We believe that the people in our community, the people who Give, Advocate and Volunteer, are pretty spectacular people and they deserve a bright light shone upon them.
Hands On Volunteer Leader Sarah Giavedoni is one of these awesome people. She's been an active volunteer with The POP Project since the organization began in 2009. The POP Project is an Asheville-based nonprofit working to spread the power and possibilities of literacy with a mission to bring books to those who would not have access to them otherwise. The POP Project distributes donated books to community organizations, schools, and detention centers in Buncombe County and across WNC. Soon after The POP Project was founded Sarah helped Hands On develop “Read-cycle”, our popular year-round children’s book drive. She is also a rock star Volunteer Leader for “Homeward Books” Flex project which she coordinates Flex volunteers to help sort books at the POP Project storage facility one Saturday afternoon a month. The Pop Project is a perfect partner for United Way’s work to support our community in the areas of Education and Income, and we are privileged to have Sarah as a Volunteer Leader!
What do you get when you cross a horror movie with a pile of books? She’s not always sure, but Sarah G is always there to find the connection. In the process, she has helped found a local nonprofit (The POP Project), started a satirical holiday, ticked off celebrities, and tried to purchase the lunar surface.
By day, she's a mild-mannered Marketing Assistant at Beverly-Hanks & Associates in their downtown office.
How are you involved with United Way and why?
I am a Hands On Flex Project volunteer for the Homeward Books project with the POP Project. I am also a volunteer staff member with POP. United Way and Hands On have been immeasurably helpful to us as we began POP and as we've grown since 2009. I can't imagine being able to make the impact we do without having the United Way behind us.
What are some of the most important issues facing our community?
Asheville and WNC is a wonderful place—of that, we all agree. But one of the things that makes us great is our inclination to confront social issues that disproportionally affect the area's low income residents. The POP Project is most focused on literacy and access to books, but of course, that is very closely connected to other issues like food scarcity, affordable housing, and education.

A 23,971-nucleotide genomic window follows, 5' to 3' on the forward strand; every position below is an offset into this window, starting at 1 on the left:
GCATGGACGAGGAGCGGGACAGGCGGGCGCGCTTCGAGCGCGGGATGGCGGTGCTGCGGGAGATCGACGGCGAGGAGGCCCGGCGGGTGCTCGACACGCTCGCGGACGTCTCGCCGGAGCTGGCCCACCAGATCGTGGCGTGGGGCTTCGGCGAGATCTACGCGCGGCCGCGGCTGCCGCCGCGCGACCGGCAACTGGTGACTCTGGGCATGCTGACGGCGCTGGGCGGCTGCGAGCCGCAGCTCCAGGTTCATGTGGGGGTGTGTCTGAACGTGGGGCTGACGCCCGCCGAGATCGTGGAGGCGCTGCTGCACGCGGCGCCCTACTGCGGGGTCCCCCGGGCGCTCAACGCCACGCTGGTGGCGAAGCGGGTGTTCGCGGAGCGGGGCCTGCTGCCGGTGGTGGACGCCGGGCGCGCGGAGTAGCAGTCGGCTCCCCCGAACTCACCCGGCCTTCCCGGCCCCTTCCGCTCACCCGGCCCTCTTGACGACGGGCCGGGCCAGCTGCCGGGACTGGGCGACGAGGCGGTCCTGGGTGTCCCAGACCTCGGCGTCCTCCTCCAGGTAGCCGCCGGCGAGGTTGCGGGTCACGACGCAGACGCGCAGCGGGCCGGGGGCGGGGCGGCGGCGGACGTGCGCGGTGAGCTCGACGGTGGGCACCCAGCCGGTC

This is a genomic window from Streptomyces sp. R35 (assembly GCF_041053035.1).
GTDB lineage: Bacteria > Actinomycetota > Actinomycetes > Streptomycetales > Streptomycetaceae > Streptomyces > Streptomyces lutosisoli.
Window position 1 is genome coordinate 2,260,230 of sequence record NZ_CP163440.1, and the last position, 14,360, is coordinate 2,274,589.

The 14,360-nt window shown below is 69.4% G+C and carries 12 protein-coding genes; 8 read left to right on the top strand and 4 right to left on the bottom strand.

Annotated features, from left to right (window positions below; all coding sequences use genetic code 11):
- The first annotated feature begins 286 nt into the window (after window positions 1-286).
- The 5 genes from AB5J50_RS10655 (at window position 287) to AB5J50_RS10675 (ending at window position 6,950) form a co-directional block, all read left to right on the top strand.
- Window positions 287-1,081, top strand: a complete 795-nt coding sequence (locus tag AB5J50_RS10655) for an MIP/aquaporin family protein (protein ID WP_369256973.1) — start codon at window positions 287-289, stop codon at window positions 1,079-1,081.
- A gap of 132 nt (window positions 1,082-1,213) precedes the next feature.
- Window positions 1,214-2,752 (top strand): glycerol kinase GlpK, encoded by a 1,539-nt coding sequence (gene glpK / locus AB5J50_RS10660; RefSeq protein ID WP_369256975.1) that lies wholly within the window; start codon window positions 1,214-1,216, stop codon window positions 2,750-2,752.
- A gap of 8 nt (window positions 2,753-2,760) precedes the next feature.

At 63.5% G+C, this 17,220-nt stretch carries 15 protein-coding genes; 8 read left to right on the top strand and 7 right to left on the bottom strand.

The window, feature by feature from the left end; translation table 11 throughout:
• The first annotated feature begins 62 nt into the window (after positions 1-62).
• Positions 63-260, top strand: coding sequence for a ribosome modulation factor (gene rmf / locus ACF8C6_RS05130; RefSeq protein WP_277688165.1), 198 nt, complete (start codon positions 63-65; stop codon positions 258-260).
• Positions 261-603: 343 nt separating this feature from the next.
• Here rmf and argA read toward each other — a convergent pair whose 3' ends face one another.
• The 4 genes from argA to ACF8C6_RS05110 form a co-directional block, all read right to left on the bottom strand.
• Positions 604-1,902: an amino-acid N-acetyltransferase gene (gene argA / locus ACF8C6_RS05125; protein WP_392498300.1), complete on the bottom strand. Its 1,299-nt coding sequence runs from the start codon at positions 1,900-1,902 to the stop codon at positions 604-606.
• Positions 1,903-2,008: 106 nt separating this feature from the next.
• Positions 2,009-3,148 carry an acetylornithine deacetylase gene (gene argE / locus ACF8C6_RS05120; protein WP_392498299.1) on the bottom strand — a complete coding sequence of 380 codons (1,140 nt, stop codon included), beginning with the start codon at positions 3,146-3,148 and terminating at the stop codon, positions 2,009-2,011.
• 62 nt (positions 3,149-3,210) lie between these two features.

What small act of kindness were you once shown that you will never forget?
Life is full of small acts of kindness. As simple as it may sound, once a man who opened a door for me came back to thank me for smiling at him for his kindness. His gratitude for my gratitude will always stay with me.
When you "grow up" who would you want to be like?
There's no one other person I would want to be—I've worked very hard to become who I am. But I do aspire to be a real "philanthropist", someone who helps broker giving that means a great deal to small organizations like the one I manage now.
What advice would you give to someone who has never volunteered before?
I don't believe that anyone has never volunteered before. To volunteer is to freely offer yourself with a glad heart. Surely everyone has had a moment where they helped a senior carry boxes to her car or sat in a dunking booth to raise money for his frat. Organized volunteering requires no greater sentiment, just a little more organization to meet a more precise mission.
What three questions do you wish you had the answers to?
There are only three questions worth having the answers to: Of what is the Spirit made? What is worth living for? And what is worth dying for? The answer to all these is the same: Only love.
Is there one area of United Way's work that you are most excited by/proud of?
I'm excited about the NobleCause grant that United Way received and what things they'll be able to do for the community.